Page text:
Mature and Youthful Landscapes in the United States
July 20, 2012
Photographer: Thomas McGuire; Thomas' Web site
Summary Author: Thomas McGuire
The rounded, mature landscapes of the Appalachian Mountains in the eastern U.S. contrast with youthful and dramatic landscapes of the West, including the Rocky Mountains. Both mountain regions were formed in response to collisions of Earth’s tectonic plates. But unlike the ancient Appalachians, plate motions that created the Rockies, and other mountains of the American West, continue today.
For the most part the uplift of the Appalachian Mountains ended about 250 million years ago. Since then erosion has been the dominant force shaping the Appalachians. This includes numerous advances of continental glaciers. In fact, the Hudson Highlands (shown in the upper image) were overtopped by glaciers -- by as much as 1 mi (1 1/2 km) of ice and rubble.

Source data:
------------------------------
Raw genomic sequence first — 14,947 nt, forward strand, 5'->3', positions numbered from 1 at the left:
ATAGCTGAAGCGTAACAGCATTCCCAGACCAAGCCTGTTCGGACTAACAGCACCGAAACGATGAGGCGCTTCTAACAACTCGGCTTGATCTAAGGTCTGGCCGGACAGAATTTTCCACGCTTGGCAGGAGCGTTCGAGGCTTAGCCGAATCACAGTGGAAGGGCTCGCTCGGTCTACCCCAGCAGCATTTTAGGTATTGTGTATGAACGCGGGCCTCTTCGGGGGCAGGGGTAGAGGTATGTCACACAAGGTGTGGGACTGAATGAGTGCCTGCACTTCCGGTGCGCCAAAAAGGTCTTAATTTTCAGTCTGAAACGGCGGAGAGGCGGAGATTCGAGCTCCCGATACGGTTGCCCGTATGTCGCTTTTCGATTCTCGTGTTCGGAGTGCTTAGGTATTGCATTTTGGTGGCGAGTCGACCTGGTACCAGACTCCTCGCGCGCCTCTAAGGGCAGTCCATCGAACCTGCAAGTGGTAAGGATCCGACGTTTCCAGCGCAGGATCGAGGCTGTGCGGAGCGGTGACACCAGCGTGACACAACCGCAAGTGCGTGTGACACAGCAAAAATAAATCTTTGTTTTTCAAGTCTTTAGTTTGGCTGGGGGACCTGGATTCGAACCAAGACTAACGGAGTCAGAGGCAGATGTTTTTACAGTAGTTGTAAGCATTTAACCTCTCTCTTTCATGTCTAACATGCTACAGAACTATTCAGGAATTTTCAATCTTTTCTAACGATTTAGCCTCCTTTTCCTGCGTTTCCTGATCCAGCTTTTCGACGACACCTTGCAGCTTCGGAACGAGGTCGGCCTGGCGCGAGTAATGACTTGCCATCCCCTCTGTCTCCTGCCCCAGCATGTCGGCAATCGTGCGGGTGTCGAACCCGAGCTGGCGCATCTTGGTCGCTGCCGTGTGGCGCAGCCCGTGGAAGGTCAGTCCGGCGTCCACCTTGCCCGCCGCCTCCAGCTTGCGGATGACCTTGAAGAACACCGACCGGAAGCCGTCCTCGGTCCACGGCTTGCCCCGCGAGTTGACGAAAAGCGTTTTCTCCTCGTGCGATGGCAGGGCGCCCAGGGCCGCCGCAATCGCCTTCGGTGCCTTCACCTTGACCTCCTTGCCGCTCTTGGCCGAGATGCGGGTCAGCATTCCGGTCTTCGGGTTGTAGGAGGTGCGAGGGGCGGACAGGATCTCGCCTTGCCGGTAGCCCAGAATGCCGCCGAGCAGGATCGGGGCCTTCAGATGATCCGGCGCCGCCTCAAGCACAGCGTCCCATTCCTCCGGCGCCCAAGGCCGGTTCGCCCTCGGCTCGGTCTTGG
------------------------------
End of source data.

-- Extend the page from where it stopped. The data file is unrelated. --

The Rocky Mountains formed much more recently as illustrated below by the Collegiate Peaks of the Sawatch Range in Colorado. Furthermore, recent glaciers were restricted to mountain valleys and the highest peaks were not completely entombed in ice. This is why such dramatic peaks characterize the Rockies. Upper Photo: New York, U.S (taken in mid 1990s); Lower photo: Colorado, U.S. (taken in 2005).